Let’s protect our future….
Posted in the October 14, 2010 edition of the Hamilton Mountain News;
We all remember the rules we had growing up; rules in schools and rules at home. These rules were to get us ready for being an adult. I know that many of us didn’t like the rules that teachers, coaches and our parents posed on us. As we got older we realized they made us better and stronger. Isn’t that what our government has been doing when they change the driving laws?
Statistics from Transport Canada show teen drivers account for roughly 10% of all fatalities for drivers across Canada, but if you add almost 20% of the fatalities from their passengers, and we’re talking a lot of unwarranted deaths. Vehicle collisions are the leading cause of death for teens all across North America and not just Canada. What can we do to lower these percentages and what has already been done?
Across our country we see how our government is pressured by many to change the rules of new drivers. The goal is to reduce the injuries and crashes of new drivers; especially teen drivers. Many jurisdictions have imposed a graduated licensing system which poses stiff rules for new drivers; regardless of age.
Do we need stiff government rules to keep our kids safe, or can we make our own safe decisions? I have rules at home that my kids must follow. If they don’t follow them, there are consequences. Limiting the number of passengers is something that many jurisdictions are doing with new drivers. That’s a good idea considering that many people act differently when their friends are in the vehicle with them. Think about it; most of us act the same way when we’re put into the same situation. Can we set up the same rules with the new drivers in our family, regardless of the time of day? Could that help to protect them?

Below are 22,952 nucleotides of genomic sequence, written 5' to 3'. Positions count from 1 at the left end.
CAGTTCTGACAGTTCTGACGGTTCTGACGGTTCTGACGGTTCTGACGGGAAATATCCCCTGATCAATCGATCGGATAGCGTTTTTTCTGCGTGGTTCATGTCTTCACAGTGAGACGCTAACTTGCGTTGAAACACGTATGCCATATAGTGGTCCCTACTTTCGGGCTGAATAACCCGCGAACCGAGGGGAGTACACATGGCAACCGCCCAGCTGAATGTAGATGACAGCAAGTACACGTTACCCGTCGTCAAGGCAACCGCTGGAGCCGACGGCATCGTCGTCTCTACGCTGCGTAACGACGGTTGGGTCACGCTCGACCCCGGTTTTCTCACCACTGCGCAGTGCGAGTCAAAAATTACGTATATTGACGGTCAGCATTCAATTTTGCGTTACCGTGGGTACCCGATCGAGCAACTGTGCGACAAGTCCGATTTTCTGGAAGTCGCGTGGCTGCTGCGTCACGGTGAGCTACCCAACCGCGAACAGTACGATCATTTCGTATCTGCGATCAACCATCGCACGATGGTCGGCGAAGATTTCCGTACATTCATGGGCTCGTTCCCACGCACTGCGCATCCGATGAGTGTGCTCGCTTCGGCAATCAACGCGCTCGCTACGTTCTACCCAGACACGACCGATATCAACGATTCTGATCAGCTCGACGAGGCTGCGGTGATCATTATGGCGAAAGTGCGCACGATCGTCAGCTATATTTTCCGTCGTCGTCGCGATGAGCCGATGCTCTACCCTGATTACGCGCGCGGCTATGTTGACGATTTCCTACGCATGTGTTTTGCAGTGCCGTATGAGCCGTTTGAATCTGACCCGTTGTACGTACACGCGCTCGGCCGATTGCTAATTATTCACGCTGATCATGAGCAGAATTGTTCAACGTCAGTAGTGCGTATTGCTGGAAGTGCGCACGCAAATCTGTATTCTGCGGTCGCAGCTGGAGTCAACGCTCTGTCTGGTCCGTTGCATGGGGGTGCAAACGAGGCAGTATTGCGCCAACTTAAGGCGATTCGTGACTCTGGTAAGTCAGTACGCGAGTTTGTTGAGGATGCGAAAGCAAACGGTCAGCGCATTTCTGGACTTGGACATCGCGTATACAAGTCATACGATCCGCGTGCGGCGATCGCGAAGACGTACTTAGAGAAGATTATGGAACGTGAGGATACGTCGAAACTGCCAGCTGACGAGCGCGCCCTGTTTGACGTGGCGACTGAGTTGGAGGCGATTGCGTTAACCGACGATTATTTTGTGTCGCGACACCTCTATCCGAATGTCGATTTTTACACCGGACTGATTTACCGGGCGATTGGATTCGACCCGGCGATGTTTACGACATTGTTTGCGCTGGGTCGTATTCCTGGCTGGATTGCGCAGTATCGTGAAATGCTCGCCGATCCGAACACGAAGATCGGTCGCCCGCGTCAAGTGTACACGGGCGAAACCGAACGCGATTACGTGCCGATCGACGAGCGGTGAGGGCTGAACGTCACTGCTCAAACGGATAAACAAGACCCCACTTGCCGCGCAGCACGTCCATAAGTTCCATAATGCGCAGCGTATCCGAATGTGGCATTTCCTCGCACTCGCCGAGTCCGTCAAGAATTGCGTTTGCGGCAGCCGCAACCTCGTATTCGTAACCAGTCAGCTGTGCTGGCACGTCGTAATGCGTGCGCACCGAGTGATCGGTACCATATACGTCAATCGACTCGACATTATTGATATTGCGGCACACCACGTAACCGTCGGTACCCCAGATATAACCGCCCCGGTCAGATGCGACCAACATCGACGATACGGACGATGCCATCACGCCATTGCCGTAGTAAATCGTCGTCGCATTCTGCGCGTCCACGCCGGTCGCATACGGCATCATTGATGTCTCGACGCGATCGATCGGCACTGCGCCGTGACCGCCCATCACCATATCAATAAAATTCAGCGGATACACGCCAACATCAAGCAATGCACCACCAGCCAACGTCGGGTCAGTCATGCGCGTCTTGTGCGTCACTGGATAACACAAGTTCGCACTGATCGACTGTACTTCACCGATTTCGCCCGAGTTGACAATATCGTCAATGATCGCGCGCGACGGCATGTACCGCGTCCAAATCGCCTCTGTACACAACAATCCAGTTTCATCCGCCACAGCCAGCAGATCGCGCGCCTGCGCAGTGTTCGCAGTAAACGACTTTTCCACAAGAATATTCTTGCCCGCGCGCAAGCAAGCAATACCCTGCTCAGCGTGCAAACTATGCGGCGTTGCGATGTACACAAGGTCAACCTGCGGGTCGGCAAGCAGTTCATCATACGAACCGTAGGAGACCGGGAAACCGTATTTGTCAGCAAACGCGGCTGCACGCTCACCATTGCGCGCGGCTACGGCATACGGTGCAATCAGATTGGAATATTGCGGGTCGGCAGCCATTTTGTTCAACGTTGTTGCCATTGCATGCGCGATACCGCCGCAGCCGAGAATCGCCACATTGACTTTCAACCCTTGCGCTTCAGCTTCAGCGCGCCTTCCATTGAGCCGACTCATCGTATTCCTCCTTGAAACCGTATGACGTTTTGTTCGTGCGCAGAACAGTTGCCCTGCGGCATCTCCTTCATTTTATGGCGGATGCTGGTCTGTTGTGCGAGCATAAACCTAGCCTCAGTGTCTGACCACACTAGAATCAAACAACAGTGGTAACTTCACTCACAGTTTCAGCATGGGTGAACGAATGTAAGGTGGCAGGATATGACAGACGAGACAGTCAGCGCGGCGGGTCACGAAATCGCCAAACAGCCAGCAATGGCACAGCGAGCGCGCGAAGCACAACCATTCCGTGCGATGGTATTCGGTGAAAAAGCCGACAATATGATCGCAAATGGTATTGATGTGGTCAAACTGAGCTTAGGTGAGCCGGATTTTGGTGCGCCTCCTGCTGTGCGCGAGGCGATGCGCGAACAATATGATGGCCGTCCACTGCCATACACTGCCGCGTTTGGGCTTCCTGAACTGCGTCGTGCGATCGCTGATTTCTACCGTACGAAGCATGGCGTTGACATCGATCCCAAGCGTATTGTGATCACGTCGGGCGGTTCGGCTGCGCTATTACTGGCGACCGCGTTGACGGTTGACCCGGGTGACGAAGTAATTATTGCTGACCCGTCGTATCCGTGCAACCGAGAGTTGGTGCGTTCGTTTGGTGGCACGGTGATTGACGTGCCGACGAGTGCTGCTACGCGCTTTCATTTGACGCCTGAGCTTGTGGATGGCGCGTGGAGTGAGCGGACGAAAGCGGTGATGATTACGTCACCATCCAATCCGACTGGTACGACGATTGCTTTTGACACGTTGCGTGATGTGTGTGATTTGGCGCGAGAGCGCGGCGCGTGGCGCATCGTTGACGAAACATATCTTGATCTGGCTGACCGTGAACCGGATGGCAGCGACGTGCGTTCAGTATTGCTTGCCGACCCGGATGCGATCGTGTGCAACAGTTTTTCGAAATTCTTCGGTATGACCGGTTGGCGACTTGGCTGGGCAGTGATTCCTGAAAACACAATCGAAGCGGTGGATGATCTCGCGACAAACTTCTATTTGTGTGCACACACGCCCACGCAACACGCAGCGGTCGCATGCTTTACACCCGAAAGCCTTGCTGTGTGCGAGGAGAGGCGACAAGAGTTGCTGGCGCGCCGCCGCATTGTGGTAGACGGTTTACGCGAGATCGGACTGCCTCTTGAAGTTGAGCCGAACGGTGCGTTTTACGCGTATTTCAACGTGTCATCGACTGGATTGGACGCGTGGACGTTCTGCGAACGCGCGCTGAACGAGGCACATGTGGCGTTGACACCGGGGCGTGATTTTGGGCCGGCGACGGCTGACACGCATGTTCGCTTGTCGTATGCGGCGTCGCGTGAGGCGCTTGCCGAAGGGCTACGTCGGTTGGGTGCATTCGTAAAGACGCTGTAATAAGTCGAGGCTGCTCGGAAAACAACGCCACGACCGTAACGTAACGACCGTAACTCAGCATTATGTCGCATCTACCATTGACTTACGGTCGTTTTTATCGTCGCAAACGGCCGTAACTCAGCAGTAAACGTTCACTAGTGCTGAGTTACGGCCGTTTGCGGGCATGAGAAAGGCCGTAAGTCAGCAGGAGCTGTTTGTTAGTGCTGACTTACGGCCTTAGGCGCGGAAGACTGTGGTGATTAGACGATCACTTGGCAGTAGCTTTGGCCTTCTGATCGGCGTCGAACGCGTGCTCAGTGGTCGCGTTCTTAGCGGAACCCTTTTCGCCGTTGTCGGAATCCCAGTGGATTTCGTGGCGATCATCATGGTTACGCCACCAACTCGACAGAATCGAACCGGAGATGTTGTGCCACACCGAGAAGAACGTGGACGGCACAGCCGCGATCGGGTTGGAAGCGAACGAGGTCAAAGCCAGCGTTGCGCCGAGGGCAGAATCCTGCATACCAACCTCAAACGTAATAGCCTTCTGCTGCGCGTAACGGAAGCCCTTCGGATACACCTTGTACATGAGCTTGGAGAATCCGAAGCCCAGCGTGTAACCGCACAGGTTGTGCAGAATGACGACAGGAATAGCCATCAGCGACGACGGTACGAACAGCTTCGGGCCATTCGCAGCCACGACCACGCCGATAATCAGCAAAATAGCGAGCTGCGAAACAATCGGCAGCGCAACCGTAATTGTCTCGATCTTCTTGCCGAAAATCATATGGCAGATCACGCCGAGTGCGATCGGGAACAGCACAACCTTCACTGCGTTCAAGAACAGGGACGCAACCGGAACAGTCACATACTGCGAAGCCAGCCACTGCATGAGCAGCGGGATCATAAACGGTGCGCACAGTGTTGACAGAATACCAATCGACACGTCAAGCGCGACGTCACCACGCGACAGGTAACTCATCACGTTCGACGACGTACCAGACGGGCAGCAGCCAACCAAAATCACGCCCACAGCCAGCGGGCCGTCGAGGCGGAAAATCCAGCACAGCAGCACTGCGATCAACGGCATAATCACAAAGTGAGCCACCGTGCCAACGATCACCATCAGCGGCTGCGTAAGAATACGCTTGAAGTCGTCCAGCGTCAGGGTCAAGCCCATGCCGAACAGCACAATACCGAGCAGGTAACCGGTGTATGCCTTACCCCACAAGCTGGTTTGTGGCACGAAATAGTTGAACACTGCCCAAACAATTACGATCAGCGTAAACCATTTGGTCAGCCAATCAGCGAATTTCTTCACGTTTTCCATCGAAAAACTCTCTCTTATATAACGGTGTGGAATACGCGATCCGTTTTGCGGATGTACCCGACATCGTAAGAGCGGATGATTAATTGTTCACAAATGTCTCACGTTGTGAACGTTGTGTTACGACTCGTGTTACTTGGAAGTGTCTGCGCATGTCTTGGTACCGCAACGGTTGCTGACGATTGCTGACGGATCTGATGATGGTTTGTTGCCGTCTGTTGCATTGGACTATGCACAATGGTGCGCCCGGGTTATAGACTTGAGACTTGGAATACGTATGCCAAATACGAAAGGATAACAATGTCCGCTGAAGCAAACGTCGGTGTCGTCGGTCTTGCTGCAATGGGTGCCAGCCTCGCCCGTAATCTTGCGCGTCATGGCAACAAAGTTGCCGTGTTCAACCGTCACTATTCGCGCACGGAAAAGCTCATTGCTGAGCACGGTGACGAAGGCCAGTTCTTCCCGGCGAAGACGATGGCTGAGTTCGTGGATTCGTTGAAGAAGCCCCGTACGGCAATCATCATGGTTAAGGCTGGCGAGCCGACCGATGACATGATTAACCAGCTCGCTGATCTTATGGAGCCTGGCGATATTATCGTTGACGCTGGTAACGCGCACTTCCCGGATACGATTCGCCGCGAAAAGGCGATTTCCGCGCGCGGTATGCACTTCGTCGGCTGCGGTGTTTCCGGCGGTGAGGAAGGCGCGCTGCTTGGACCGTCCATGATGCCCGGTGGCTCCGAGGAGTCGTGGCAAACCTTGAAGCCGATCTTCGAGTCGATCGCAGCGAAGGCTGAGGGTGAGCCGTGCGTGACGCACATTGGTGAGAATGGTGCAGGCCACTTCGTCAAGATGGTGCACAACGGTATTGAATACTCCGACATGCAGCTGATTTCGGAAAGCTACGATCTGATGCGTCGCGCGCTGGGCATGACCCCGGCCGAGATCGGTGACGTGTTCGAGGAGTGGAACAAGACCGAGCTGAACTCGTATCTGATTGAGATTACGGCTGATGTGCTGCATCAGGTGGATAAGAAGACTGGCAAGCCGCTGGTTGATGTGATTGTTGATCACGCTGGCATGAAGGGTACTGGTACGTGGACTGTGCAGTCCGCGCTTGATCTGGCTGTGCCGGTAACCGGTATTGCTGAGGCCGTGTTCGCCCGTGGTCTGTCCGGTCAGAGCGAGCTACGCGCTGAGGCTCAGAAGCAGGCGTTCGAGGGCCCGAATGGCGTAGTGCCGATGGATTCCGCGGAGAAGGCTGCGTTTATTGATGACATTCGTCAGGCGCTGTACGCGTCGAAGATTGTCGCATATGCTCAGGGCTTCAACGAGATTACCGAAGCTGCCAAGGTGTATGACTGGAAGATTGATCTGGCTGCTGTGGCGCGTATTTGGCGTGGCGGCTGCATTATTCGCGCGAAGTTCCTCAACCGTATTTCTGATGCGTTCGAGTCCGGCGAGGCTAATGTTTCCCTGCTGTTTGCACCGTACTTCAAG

Vehicles are much safer each year, so I’m sure that has helped reduce the possibility of injuries and deaths among teen drivers. With having frontal airbags and curtain airbags, we’re a little safer while driving. Does this mean we don’t need to wear our seatbelts? Almost 40% of fatalities across Canada involved drivers and passengers not wearing seatbelts. What part of inertia did they not understand? Show your teen drivers the importance of seatbelts as well.
Teen passengers have the highest percentage across Canada of serious injury while riding in a passenger vehicle. What do you think causes teens to be seriously injured while riding in a vehicle? Do they fool around? Do they sit with their feet up on the dashboard? Do they not wear their seatbelt or perhaps not wear it properly? Maybe they do a combination of those things.
Either way, as parents and owners of the family vehicle, we need to help them.Let’s make it easier for our newer drivers by sitting down with them and discussing the pros and cons about the responsibilities of driving a vehicle. After all, they are our future.